Monday, May 2, 2016

Game of Thrones 6.2: The Waking

I titled this review of Game of Thrones 6.2 "The Waking," because I didn't want to give too much away, in the unlikely event that anyone reading this hasn't seen the episode.   I might have entitled this review "The Melting," since ... well, read no more, if you don't want the last moment of the episode deprived of its shocking power on its first viewing.  [spoilers ahead]

Now, I'm such a romantic I was hoping that Ned would somehow be brought back from the dead after his stunning death at the end of the first season.  When he wasn't, I figured there was not much point in hoping for the same for his out-of-wedlock son, Jon Snow.

But hey, that's just what happened in the last minute, and I'm glad about it.   Jon is too important a character to lose in the confrontations that reside ahead, which I assume will be between the fiery dragons of the south and the frigid demons of the north.  Of course, we have no idea what condition Jon will be in his resurrected form.   If he's lost his mind, then what's the point of bringing him back? But it also seems unlikely that he'll be exactly or even more or less the same as he was before his death.   As a possible point of comparison, the loyalty of the resurrected was a key element in the early books of the Frank Herbert's Dune series, one of the best series in science fiction (in fact, second only, I would say to Isaac Asimov's Foundation series).

Meanwhile, we have at least two other re-awakenings or reacquaintances in this fine episode of GOT. Bran was MIA all last season, and it's good to see him back on the screen, with a character played by Max von Sydow just to add some interest.   Bran's powers have now expanded to vividly clear trips in his memory, approximating travels back in tine, and these should gives us some important missing elements in the back stories.

And the two dragons have been unchained by Tyrion, which is about time, and very much welcome. The revelation from Tyrion that they are as intelligent as they are fierce promises some crucial turning points in the story ahead.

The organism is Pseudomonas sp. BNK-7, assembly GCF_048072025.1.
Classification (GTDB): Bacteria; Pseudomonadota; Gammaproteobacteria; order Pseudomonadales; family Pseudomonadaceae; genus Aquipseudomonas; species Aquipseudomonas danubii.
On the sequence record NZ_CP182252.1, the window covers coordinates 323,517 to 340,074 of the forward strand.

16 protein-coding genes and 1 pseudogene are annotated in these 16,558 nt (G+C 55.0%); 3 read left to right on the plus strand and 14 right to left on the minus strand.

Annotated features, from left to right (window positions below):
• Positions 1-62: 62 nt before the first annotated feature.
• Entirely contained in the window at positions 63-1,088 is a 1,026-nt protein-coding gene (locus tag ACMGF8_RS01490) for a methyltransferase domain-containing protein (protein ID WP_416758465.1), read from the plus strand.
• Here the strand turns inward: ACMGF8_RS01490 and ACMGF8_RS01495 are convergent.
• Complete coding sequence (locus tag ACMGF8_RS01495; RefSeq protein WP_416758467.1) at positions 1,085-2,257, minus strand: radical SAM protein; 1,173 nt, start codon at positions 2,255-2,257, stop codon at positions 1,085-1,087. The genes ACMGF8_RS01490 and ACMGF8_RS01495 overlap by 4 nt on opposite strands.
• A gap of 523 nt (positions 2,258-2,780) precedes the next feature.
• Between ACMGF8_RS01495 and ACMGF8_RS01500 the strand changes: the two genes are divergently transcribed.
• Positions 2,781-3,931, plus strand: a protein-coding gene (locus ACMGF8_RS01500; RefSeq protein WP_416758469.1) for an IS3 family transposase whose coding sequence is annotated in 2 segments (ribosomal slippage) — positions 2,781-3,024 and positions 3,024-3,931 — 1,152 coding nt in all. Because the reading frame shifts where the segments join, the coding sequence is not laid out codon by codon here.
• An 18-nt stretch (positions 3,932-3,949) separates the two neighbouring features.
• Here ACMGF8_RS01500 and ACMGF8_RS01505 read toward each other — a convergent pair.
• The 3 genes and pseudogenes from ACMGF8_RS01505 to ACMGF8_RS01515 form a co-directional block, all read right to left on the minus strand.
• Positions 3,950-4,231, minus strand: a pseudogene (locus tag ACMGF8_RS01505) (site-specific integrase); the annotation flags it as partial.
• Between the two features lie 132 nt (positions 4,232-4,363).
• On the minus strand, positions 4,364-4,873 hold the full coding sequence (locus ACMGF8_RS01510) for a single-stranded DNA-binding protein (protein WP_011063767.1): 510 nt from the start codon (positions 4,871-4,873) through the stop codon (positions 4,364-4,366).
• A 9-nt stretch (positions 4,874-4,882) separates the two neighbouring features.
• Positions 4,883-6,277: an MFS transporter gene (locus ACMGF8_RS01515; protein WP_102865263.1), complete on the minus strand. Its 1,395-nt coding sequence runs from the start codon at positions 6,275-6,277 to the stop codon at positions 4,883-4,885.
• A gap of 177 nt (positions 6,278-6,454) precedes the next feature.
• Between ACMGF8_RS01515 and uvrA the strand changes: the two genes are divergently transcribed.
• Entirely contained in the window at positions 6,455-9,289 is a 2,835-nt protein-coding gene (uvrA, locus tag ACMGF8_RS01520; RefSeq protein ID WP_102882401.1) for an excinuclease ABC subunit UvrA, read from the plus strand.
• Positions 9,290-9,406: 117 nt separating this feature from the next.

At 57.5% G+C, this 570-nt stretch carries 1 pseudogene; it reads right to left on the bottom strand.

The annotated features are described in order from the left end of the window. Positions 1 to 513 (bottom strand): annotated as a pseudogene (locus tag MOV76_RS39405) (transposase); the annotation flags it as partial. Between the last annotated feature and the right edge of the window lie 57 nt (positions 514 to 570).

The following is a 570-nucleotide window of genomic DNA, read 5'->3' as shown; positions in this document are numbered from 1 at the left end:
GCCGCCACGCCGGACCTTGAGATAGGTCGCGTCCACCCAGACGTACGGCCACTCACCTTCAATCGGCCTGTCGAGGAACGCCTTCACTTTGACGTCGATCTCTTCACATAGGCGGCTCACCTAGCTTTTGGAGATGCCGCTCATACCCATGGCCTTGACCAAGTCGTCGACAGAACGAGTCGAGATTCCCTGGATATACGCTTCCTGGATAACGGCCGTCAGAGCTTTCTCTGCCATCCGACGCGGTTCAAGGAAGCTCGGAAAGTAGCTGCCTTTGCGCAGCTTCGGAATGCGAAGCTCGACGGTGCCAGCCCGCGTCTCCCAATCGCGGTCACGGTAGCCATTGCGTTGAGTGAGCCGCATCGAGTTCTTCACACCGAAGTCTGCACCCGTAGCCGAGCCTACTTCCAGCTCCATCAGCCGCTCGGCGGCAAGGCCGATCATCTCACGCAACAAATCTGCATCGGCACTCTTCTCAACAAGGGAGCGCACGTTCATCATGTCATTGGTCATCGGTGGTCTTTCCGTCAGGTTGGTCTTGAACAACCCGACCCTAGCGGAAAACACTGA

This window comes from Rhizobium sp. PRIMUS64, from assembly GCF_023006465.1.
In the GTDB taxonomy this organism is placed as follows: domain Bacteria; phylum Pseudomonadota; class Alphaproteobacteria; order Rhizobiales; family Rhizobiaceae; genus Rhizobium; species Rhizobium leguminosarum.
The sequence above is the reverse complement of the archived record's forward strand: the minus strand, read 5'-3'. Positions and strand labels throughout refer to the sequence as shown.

I'm so far liking this new season better than the beginnings of any of the previous seasons, except the first.

See also Game of Thrones 6.1: Where Are the Dragons

And see also Game of Thrones 5.1: Unsetting the Table ... Game of Thrones 5.8: The Power of Frigid Death ... Game of Thrones 5.9: Dragon in Action; Sickening Scene with Stannis ... Game of Thrones Season 5 Finale: Punishment

And see also Games of Thrones Season 4 Premiere: Salient Points ... Game of Thrones 4.2: Whodunnit? ... Game of Thrones 4.3: Who Will Save Tyrion ...Game of Thrones 4.4: Glimpse of the Ultimate Battle ... Game of Thrones 4.6: Tyrion on Trial ... Game of Thrones 4.8: Beetles and Battle ...Game of Thrones 4.9: The Fight for Castle Black ... Games of Thrones Season 4 Finale: Woven Threads

And see also Game of Thrones Back in Play for Season 2 ... Game of Thrones 2.2: Cersei vs. Tyrion

And see also A Game of Thrones: My 1996 Review of the First Novel ... Game of Thrones Begins Greatly on HBO ... Game of Thrones 1.2: Prince, Wolf, Bastard, Dwarf ... Games of Thrones 1.3: Genuine Demons ... Game of Thrones 1.4: Broken Things  ... Game of Thrones 1.5: Ned Under Seige ... Game of Thrones 1.6: Molten Ever After ... Games of Thrones 1.7: Swiveling Pieces ... Game of Thrones 1.8: Star Wars of the Realms ... Game of Thrones 1.9: Is Ned Really Dead? ... Game of Thrones 1.10 Meets True Blood

And here's a Spanish article in Semana, the leading news magazine in Colombia, in which I'm quoted about explicit sex on television, including on Game of Thrones.

And see "'Game of Thrones': Why the Buzz is So Big" article in The Christian Science Monitor, 8 April 2014, with my quotes.

Also: CNN article, "How 'Game of Thrones' Is Like America," with quote from me


"I was here, in Carthage, three months from now." 


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